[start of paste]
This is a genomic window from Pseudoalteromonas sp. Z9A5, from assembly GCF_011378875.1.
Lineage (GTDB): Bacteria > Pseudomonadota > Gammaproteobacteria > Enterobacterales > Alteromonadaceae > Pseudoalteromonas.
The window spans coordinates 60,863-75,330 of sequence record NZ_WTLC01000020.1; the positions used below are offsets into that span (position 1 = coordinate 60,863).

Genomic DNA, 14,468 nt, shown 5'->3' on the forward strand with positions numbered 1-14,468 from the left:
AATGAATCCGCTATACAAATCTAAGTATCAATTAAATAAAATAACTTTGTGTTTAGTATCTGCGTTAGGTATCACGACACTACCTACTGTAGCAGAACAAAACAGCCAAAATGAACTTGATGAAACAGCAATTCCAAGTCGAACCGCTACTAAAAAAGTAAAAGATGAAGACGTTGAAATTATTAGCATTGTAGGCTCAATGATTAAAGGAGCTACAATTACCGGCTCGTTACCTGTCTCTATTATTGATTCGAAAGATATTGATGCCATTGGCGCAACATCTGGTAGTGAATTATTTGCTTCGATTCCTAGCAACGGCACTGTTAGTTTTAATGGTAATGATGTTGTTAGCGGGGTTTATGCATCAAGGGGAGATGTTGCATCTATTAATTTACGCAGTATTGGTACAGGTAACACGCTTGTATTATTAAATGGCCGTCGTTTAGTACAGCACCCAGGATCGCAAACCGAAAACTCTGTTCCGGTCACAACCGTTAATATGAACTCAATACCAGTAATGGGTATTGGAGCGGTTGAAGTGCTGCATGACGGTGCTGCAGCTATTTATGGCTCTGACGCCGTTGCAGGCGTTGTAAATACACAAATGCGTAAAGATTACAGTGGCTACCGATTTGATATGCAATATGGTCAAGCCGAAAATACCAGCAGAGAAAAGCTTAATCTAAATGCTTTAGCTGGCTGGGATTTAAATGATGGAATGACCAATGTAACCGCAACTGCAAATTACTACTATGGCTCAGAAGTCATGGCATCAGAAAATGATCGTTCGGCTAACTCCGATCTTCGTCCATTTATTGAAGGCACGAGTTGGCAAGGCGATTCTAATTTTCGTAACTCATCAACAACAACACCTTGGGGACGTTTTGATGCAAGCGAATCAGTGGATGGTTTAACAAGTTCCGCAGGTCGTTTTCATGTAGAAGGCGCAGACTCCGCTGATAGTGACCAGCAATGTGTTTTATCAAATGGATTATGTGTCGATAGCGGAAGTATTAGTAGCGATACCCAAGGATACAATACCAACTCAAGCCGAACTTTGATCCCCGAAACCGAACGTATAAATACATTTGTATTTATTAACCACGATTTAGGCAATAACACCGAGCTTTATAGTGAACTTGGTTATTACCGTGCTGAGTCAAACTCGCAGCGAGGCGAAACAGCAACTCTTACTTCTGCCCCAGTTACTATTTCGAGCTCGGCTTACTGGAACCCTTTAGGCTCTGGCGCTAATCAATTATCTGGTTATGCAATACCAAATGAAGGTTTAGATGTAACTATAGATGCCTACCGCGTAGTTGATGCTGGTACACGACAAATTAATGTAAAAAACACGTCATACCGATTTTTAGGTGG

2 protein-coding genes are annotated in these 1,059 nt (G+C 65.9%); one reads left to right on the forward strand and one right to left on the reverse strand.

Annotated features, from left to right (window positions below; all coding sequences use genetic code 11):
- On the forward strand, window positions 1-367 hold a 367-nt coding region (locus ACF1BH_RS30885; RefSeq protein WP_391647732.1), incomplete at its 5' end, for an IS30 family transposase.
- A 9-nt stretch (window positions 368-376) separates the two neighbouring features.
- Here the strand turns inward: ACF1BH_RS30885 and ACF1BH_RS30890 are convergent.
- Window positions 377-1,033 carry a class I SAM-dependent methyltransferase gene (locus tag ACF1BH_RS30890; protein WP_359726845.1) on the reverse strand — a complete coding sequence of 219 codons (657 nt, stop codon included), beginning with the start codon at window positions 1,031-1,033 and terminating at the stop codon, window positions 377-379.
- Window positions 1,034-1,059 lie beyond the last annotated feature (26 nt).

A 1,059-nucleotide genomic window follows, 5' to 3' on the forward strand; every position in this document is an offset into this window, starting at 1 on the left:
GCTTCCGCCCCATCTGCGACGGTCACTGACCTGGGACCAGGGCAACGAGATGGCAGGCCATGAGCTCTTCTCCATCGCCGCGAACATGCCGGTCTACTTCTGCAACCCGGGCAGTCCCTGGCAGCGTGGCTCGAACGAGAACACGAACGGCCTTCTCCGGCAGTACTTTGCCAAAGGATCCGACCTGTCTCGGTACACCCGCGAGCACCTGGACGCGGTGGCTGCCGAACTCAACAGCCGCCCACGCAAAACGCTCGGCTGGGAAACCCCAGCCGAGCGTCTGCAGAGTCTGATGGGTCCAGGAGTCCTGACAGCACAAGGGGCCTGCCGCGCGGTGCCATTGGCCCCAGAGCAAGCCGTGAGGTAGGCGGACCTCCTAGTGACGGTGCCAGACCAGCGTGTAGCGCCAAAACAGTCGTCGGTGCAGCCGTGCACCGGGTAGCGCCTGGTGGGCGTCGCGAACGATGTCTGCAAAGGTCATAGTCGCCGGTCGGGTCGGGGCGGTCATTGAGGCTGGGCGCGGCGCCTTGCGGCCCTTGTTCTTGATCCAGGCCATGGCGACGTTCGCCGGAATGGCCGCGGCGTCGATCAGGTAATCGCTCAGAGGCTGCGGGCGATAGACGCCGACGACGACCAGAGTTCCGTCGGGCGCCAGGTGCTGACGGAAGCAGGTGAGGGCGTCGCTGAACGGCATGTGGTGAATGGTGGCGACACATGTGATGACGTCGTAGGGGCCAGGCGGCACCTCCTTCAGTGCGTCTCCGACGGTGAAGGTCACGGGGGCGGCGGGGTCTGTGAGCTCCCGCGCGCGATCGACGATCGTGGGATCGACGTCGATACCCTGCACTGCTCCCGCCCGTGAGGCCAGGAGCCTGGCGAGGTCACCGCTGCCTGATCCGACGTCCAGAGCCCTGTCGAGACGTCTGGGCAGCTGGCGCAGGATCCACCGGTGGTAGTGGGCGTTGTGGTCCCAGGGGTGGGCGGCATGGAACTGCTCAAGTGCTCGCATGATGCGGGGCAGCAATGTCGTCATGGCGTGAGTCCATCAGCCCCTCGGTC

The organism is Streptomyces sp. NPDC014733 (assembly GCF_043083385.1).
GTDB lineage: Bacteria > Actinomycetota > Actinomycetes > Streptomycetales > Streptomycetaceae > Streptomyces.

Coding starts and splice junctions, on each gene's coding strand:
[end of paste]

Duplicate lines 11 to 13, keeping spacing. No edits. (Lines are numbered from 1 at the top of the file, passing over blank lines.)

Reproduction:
- Window positions 377-1,033 carry a class I SAM-dependent methyltransferase gene (locus tag ACF1BH_RS30890; protein WP_359726845.1) on the reverse strand — a complete coding sequence of 219 codons (657 nt, stop codon included), beginning with the start codon at window positions 1,031-1,033 and terminating at the stop codon, window positions 377-379.
- Window positions 1,034-1,059 lie beyond the last annotated feature (26 nt).

A 1,059-nucleotide genomic window follows, 5' to 3' on the forward strand; every position in this document is an offset into this window, starting at 1 on the left: